Carter: Cell Phone Searches

Jan 19, 2016

Recently, legislation was introduced to strengthen Vermont’s ban on cell phone use while driving. Studies have shown that using a cell phone while driving may be more dangerous than driving under the influence of alcohol.

And since protecting Vermonters from unsafe driving practices is a worthwhile goal, a law aimed at giving police more tools to prevent the use of cell phones while driving makes sense. However, the legislation as proposed goes far beyond that goal and threatens privacy rights as defined by the U. S. Supreme Court.

H.527 has several potentially unconstitutional and interconnected flaws. First, the legislation provides that Vermonters automatically consent to warrantless searches of their “portable electronic devices” simply by driving on Vermont roads. While no Court has directly reviewed such a waiver of constitutional rights in the context of cell phones, analogous cases indicate that H.527 would face an uphill battle in the courts.

In Chimel v. California, the U.S. Supreme Court explained in the context of a home search that when police arrest someone they may perform a warrantless search to protect material evidence or the officer’s safety. But once an individual has been detained on suspicion of texting while driving, neither the officer’s safety nor the evidence of the infraction are at risk. So in keeping with the fundamental requirements of the Fourth Amendment, it would seem police should get a warrant before searching the contents of a driver’s phone.

More recently, in Missouri v. McNeely, the court held unanimously that police may not automatically order a blood test on someone they’ve lawfully arrested for driving under the influence. Rather, unless there are exigent circumstances, law enforcement must get a warrant – a decision which indicates that drivers do not waive all their constitutional rights simply by getting behind the wheel. Thus, providing for warrantless cell phone searches based on implied driver consent seems to be constitutionally problematic.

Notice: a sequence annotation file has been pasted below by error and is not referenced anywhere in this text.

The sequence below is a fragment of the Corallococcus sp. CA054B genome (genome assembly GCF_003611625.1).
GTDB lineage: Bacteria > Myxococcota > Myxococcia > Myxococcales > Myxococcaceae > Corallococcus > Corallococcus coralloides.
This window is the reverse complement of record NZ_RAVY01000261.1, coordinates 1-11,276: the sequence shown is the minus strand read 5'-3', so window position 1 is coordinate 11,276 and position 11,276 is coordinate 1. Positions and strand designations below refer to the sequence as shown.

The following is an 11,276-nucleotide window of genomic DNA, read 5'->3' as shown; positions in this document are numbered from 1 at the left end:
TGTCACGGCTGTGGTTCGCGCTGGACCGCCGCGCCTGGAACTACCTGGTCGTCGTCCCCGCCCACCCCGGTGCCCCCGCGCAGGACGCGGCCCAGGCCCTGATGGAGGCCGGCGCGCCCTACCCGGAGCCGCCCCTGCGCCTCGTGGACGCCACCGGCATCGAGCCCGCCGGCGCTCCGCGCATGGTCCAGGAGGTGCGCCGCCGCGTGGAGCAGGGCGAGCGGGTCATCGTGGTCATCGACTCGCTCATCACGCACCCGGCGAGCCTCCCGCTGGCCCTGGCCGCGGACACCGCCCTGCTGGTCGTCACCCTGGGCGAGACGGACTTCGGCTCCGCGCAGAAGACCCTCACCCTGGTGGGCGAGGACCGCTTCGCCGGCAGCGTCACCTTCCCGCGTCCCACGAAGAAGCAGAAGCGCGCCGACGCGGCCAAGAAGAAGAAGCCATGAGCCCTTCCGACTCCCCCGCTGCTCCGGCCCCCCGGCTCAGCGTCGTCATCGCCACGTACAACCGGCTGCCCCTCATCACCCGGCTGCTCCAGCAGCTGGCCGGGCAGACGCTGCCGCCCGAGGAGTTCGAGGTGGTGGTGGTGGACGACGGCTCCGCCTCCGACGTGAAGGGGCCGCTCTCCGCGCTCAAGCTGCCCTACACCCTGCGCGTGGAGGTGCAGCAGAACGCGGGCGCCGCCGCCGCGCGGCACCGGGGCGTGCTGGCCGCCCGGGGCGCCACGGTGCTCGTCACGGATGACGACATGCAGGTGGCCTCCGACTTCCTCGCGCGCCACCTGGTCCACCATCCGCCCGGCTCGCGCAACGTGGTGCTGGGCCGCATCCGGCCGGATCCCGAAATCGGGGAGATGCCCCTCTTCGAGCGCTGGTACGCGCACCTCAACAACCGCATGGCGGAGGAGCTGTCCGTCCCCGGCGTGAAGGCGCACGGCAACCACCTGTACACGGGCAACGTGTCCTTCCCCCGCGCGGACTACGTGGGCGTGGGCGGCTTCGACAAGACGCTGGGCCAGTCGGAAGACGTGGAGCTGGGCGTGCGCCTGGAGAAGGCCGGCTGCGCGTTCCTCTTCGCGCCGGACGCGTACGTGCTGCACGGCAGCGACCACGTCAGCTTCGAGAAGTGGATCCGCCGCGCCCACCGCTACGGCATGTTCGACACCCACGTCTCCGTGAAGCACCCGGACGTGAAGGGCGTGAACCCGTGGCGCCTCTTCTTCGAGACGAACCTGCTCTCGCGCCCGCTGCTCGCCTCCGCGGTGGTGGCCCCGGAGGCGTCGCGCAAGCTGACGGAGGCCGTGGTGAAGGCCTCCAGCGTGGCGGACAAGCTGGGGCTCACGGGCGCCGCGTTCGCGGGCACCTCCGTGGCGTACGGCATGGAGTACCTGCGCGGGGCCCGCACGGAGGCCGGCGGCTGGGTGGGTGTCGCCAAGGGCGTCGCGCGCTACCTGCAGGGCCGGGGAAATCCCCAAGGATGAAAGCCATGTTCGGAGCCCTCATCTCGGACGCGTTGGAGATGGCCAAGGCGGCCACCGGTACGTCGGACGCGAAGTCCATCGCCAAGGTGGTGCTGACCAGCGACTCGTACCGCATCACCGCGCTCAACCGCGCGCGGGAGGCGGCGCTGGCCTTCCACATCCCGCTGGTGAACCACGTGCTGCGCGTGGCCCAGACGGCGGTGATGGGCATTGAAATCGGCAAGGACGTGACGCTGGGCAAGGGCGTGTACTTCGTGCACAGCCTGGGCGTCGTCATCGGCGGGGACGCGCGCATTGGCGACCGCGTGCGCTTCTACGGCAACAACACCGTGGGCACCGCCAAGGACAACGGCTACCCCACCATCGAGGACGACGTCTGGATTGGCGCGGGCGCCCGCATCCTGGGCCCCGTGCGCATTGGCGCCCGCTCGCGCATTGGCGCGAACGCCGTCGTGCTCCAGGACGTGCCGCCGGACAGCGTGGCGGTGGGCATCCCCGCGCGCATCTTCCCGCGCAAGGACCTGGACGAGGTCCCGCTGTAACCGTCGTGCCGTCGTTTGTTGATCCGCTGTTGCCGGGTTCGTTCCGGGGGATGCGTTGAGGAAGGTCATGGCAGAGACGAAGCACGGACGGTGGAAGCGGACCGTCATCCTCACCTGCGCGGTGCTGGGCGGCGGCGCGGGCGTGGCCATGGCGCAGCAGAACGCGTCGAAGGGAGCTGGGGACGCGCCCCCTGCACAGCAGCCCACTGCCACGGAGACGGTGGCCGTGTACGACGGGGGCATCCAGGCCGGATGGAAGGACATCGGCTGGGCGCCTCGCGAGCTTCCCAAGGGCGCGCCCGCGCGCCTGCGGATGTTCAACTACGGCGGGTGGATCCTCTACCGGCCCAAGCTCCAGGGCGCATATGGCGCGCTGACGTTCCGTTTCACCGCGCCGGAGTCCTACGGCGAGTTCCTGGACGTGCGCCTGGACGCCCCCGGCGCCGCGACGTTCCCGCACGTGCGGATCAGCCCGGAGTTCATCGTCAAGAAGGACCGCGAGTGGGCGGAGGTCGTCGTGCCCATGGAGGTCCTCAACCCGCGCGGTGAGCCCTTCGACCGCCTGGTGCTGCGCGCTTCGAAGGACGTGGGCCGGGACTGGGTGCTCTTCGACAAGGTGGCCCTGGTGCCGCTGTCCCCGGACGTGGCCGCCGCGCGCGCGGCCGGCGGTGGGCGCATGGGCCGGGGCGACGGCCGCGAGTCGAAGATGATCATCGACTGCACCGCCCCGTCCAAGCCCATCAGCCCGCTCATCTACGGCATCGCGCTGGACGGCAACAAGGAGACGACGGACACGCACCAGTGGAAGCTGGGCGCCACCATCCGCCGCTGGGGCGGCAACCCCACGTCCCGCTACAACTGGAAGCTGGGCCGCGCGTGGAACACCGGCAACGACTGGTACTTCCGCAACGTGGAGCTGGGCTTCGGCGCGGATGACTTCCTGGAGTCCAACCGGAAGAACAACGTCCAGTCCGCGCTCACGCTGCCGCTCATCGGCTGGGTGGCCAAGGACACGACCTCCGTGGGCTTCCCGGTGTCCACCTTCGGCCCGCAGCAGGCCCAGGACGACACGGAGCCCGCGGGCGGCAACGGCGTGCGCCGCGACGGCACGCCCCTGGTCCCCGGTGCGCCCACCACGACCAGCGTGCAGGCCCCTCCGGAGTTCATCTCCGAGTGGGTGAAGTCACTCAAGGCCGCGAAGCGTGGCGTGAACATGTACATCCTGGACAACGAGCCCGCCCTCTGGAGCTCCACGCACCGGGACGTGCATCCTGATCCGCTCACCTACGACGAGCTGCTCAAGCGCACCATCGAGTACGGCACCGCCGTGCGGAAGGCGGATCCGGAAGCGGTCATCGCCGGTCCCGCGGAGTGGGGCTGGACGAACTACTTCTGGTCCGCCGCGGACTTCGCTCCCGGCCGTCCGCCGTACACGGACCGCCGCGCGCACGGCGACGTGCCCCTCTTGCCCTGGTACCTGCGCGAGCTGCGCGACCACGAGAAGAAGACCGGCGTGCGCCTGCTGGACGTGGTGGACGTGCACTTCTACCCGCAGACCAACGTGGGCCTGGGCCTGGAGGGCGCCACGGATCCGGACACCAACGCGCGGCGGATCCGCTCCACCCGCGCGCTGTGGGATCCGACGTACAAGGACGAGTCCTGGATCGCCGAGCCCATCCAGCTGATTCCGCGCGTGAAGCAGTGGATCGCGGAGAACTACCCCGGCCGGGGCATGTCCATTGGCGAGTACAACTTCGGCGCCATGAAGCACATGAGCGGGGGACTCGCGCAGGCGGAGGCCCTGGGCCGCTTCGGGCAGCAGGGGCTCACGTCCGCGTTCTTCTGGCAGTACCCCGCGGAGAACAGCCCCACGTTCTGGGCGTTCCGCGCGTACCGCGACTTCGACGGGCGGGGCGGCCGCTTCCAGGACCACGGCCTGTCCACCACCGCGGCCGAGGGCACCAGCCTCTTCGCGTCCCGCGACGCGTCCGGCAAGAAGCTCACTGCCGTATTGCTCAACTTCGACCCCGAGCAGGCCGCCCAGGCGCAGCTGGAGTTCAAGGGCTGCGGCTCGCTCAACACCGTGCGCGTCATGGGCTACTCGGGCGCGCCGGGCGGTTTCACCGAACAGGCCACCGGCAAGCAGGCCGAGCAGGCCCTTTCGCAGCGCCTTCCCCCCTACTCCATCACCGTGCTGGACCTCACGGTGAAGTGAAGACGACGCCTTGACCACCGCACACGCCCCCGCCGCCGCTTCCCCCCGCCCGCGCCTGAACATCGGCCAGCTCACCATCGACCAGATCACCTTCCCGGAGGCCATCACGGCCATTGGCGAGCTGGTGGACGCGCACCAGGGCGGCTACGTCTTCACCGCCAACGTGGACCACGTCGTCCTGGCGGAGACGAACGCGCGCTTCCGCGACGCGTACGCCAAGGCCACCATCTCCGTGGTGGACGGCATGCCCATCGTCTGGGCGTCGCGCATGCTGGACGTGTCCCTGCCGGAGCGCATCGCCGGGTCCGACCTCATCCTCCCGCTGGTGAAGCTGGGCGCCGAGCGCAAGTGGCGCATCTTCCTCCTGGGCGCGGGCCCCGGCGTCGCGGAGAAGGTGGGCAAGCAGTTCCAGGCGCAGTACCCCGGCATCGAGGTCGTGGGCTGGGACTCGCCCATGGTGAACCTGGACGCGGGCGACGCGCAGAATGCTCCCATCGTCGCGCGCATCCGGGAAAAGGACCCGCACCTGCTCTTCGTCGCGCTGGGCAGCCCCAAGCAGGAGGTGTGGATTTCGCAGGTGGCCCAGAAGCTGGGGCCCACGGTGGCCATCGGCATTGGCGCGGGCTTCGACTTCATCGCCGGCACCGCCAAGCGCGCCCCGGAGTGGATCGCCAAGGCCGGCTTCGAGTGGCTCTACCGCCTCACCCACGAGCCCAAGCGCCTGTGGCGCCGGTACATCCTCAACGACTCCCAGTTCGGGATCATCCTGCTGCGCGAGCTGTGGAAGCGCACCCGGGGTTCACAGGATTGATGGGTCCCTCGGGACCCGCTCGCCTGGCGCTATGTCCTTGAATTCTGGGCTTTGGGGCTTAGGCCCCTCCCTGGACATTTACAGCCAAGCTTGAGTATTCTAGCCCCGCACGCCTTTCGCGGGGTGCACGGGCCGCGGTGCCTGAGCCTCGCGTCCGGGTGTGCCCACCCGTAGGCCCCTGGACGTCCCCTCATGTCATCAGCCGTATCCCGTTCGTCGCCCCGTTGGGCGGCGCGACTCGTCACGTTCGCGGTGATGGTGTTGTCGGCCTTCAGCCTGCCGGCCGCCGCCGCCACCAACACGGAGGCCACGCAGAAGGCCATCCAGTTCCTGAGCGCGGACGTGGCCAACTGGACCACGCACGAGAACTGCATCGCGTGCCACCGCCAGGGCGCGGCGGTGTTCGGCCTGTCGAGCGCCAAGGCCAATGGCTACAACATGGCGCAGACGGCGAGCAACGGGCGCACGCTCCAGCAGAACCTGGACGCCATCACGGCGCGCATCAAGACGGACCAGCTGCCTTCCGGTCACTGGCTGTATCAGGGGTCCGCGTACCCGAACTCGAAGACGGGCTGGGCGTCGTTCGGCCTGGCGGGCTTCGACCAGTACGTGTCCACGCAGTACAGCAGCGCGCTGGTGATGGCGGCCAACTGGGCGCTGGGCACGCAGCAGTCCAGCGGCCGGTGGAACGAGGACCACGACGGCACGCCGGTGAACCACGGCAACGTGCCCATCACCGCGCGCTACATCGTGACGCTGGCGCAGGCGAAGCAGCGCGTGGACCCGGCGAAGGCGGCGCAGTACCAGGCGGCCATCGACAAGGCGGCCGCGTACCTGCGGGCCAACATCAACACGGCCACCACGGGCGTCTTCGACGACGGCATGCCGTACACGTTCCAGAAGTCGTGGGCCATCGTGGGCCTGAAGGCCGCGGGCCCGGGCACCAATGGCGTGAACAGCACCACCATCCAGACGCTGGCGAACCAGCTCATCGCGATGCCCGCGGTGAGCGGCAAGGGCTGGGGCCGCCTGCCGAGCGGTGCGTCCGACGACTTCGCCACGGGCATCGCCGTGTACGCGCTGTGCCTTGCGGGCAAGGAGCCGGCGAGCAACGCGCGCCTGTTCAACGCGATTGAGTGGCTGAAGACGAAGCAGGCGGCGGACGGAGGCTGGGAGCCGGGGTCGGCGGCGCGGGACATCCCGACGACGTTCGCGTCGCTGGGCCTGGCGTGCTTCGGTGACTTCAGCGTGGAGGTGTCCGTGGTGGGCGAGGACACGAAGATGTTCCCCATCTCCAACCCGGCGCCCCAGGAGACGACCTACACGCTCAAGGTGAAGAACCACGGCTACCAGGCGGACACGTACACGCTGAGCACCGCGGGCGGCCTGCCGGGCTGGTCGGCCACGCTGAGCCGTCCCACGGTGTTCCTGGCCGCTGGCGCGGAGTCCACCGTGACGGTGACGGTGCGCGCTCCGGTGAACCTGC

Perhaps most telling is a recent quote from Chief Justice Roberts regarding the protection of our privacy in the age of smart phones. In Riley v. California, Roberts is quoted as saying that "Modern cell phones... with all they contain and all they may reveal... hold for many Americans the privacies of life. The fact that technology now allows an individual to carry such information in his hand does not make the information any less worthy of the protection for which the Founders fought.”

It seems to me that while the goal of safer roads is a worthy one, H.527 as proposed is imprecise and may indeed infringe upon the Constitution.